April 14, 2020

Online Alexithymia Questionnaire

Last updated on February 15, 2022

The Online Alexithymia Questionnaire (OAQ-G2)is a self-administered questionnaire to measure difficulty in identifying and describing emotions and feelings, and distinguishing among the accompanying bodily sensations.

Basic information
Duration:7–15 minutes
Type:screening tool
Authors:Jason Thompson
Publishing year:2005
Seminal paper:OAQ-G2, Introduction and Factor Targets (Thompson, 2005)


Take the test here:

Dr. Natalie Engelbrecht’s rating: 5 stars for appropriate and respectful wording, 5 stars for clarity & lack of ambiguity, and 4 stars for testing accuracy.Dr. Natalie Engelbrecht’s rating: 5 stars for appropriate and respectful wording, 5 stars for clarity & lack of ambiguity, and 4 stars for testing accuracy.

Who the test is designed for

  • Adults with ASD level 1 or Asperger syndrome.
  • Adults with normal to high IQ (IQ >=80).

Research indicates that 40–65%[1]The validity of using self-reports to assess emotion regulation abilities in adults with autism spectrum disorder (Berthoz & Hill, 2005)[2]Brief report: cognitive processing of own emotions in individuals with autistic spectrum disorder and in their relatives (Hill et al., 2004) of autistic people have alexithymia—or even as high as 70%.[3]Measuring the effects of alexithymia on perception of emotional vocalizations in autistic spectrum disorder and typical development (Heaton, 2012)

Versions & translations

The OAQ has been translated into three languages:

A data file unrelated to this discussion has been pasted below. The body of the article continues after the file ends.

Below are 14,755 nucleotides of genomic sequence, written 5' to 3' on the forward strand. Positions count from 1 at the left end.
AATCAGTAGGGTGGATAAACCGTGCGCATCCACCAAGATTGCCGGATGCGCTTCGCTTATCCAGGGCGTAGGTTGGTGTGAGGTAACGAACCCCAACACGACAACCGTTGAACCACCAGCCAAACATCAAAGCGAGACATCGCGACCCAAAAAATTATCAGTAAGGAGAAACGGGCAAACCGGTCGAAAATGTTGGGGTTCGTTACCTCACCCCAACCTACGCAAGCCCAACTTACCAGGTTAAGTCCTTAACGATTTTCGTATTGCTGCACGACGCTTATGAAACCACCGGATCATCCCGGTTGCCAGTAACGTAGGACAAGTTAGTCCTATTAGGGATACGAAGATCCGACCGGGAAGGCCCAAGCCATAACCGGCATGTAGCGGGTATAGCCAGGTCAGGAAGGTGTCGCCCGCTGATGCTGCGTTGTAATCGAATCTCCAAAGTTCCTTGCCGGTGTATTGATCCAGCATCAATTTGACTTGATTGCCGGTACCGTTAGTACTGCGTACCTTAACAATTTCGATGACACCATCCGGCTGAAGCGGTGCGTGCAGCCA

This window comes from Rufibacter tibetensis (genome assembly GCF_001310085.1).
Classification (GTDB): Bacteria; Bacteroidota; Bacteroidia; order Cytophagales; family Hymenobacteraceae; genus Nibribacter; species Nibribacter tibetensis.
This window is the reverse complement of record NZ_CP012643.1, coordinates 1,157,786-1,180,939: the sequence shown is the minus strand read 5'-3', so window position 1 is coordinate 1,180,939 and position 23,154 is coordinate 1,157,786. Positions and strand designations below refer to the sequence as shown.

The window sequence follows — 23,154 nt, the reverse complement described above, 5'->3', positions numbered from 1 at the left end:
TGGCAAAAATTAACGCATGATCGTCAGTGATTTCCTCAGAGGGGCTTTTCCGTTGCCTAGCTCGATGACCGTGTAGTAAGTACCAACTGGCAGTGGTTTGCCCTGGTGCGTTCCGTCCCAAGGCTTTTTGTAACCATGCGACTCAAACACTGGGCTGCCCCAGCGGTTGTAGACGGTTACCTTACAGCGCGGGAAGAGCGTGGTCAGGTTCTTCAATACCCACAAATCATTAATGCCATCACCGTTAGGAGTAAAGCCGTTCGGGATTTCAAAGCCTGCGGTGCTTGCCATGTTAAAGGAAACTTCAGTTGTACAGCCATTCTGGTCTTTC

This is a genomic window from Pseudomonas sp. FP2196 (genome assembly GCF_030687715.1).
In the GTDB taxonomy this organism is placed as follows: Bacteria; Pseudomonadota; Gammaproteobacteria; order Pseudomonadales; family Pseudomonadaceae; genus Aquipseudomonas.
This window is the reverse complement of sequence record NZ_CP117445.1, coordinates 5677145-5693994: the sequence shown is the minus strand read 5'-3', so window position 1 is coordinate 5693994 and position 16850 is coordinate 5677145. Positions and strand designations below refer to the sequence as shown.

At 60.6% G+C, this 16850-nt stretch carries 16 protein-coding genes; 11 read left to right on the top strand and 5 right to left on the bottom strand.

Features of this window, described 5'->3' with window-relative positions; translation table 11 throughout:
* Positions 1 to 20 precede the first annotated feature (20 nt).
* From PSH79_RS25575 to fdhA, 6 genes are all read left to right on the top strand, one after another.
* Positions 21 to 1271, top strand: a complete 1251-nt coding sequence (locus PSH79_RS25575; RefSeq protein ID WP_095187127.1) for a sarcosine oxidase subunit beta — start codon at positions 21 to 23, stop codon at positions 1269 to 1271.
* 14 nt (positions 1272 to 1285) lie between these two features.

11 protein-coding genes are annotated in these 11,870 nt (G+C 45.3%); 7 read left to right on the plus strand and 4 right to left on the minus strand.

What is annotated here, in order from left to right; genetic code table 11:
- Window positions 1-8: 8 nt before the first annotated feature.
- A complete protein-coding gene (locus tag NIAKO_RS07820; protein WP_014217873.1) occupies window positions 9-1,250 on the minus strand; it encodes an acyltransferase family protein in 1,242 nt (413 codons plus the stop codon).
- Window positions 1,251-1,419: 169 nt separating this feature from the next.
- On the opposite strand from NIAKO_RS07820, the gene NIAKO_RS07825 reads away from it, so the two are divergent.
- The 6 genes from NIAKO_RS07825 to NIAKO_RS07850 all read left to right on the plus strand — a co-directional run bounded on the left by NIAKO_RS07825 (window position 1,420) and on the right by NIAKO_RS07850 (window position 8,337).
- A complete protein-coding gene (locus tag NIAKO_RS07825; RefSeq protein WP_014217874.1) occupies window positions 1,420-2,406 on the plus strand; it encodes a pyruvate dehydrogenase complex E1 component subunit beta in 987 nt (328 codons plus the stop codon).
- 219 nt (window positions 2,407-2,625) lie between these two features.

Taking the test

The OAQ-G2 consists of 37 statements, giving you 5 choices for each statement:

  • Strongly Agree
  • Agree
  • Undecided
  • Disagree
  • Strongly Disagree

To get significant results, a participant needs to answer no more than a maximum of 17 questions as undecided.

You can take the test auto-scored or self-scoring:


  • Scoring range: 0–185
  • Threshold score: 113
  • 95–112 = possible alexithymia
  • 94 or less = no alexithymia

Scoring is as follows:

  • Strongly Agree = 5
  • Agree = 4
  • Undecided = 3
  • Disagree = 2
  • Strongly Disagree = 1

Excepting questions 3, 7, 8, 23, and 32 which are inversely scored:

  • Strongly Agree = 1
  • Agree = 2
  • Undecided = 3
  • Disagree = 4
  • Strongly Disagree = 5

The overall score can offer a good indication of whether you have alexithymia. However, in some cases, you may get a relatively low score despite scoring high in some areas. Fortunately, the test gives more details, but you have to scroll down to the Detailed Results section of the test.


How reliable, accurate, valid, and up to date is the test?

Though the OAG-2 is not clinically validated, it is based on clinically validated instruments. Three problems of other alexithymic questionnaires such as the Bermond-Vorst or TAS-20 are addressed:

  1. Questions were changed to refer to a problem with ‘spontaneous’ or ‘unconscious’ imagination rather than conscious imagination.
  2. Alexithymic individuals often lack awareness of emotions, so the wording of questions has been changed to accommodate this.
  3. Access to alexithymia questionnaires was limited, so the OAG had to be a free testing instrument for the general public.

An illustration of Natalie pointing to the title ‘Discussion’.



I found the OAQ  relatively easy to take.